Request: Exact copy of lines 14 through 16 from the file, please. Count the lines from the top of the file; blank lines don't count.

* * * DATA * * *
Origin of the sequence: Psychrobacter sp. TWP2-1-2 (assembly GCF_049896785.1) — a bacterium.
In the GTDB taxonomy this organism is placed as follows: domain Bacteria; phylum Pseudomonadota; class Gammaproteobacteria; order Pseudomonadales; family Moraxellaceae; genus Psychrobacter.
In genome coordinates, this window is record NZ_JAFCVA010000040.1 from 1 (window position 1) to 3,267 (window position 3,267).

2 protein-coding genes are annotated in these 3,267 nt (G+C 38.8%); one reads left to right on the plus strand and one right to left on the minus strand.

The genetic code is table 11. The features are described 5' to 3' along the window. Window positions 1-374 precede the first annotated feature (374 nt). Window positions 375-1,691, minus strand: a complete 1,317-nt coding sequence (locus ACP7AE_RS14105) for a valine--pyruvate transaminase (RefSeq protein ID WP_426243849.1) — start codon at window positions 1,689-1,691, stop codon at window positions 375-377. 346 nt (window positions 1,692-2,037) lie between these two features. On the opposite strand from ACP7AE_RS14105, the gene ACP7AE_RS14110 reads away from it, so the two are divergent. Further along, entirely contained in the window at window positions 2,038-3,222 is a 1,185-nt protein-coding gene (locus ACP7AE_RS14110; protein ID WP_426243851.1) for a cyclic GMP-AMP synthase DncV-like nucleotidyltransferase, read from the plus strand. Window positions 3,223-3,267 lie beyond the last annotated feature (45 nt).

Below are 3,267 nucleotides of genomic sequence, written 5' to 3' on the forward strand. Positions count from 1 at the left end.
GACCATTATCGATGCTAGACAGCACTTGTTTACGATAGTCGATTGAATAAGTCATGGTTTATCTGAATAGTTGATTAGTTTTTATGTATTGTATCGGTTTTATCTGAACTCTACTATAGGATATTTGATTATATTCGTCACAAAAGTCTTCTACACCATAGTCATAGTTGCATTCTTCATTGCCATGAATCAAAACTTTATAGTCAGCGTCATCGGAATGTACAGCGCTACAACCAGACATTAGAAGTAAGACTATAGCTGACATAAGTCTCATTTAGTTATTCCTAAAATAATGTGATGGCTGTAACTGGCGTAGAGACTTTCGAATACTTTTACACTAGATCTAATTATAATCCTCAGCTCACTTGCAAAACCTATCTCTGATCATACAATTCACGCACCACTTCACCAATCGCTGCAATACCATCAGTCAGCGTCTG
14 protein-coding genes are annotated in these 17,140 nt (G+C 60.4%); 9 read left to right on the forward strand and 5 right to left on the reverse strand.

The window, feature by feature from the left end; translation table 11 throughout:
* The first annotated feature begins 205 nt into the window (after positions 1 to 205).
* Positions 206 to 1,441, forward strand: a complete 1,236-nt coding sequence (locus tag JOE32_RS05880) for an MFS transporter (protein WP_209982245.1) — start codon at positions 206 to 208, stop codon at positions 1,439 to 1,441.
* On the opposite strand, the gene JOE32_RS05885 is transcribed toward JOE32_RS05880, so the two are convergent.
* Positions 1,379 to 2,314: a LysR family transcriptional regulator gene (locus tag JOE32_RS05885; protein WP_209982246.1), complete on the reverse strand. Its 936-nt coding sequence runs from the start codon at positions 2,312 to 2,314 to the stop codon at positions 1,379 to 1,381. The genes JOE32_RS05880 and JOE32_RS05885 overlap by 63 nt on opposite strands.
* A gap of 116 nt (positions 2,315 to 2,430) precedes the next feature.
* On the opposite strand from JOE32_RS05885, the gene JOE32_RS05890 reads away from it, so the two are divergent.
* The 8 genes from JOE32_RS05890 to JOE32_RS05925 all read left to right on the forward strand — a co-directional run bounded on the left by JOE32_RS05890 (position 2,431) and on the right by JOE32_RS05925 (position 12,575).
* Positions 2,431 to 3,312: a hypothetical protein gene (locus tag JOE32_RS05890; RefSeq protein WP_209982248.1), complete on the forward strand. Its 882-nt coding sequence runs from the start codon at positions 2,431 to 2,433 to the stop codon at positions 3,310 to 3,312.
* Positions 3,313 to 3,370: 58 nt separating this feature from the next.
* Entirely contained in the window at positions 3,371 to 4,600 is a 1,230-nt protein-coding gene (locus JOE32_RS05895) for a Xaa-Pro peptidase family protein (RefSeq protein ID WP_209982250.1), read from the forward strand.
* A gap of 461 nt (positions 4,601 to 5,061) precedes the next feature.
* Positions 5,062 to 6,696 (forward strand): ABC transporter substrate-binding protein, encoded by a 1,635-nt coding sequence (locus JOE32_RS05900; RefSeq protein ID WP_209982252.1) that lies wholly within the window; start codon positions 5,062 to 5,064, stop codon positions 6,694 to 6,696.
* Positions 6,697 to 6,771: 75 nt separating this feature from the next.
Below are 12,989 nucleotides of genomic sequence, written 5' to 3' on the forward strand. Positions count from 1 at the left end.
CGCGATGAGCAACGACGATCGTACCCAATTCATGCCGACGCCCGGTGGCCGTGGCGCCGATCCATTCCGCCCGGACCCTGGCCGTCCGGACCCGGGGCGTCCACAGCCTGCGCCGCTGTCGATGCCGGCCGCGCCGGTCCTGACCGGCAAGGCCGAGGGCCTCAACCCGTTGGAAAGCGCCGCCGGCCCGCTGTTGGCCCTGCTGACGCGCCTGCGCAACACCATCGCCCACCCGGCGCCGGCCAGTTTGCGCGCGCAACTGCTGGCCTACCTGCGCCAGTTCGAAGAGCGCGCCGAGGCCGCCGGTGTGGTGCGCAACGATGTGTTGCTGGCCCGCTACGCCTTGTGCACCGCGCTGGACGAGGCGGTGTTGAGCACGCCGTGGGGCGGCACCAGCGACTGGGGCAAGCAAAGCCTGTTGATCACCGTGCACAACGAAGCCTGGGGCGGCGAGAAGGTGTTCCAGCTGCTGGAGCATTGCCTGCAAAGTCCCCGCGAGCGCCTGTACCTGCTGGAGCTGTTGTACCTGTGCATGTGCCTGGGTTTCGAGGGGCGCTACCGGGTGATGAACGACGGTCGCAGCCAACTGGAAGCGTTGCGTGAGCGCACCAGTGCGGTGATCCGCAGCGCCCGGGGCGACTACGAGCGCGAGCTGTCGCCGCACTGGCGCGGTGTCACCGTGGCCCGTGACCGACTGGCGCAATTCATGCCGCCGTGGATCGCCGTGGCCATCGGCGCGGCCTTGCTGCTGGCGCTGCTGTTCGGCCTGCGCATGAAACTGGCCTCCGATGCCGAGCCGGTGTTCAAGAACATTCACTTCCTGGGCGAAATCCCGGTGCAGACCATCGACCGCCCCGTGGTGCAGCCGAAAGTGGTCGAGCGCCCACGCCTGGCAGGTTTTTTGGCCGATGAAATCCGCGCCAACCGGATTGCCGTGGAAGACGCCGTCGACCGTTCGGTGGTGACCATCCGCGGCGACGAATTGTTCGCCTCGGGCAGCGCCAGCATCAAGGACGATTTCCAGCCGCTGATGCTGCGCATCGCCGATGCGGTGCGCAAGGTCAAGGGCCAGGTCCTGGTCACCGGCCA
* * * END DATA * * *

* A gap of 116 nt (positions 2,315 to 2,430) precedes the next feature.
* On the opposite strand from JOE32_RS05885, the gene JOE32_RS05890 reads away from it, so the two are divergent.
* The 8 genes from JOE32_RS05890 to JOE32_RS05925 all read left to right on the forward strand — a co-directional run bounded on the left by JOE32_RS05890 (position 2,431) and on the right by JOE32_RS05925 (position 12,575).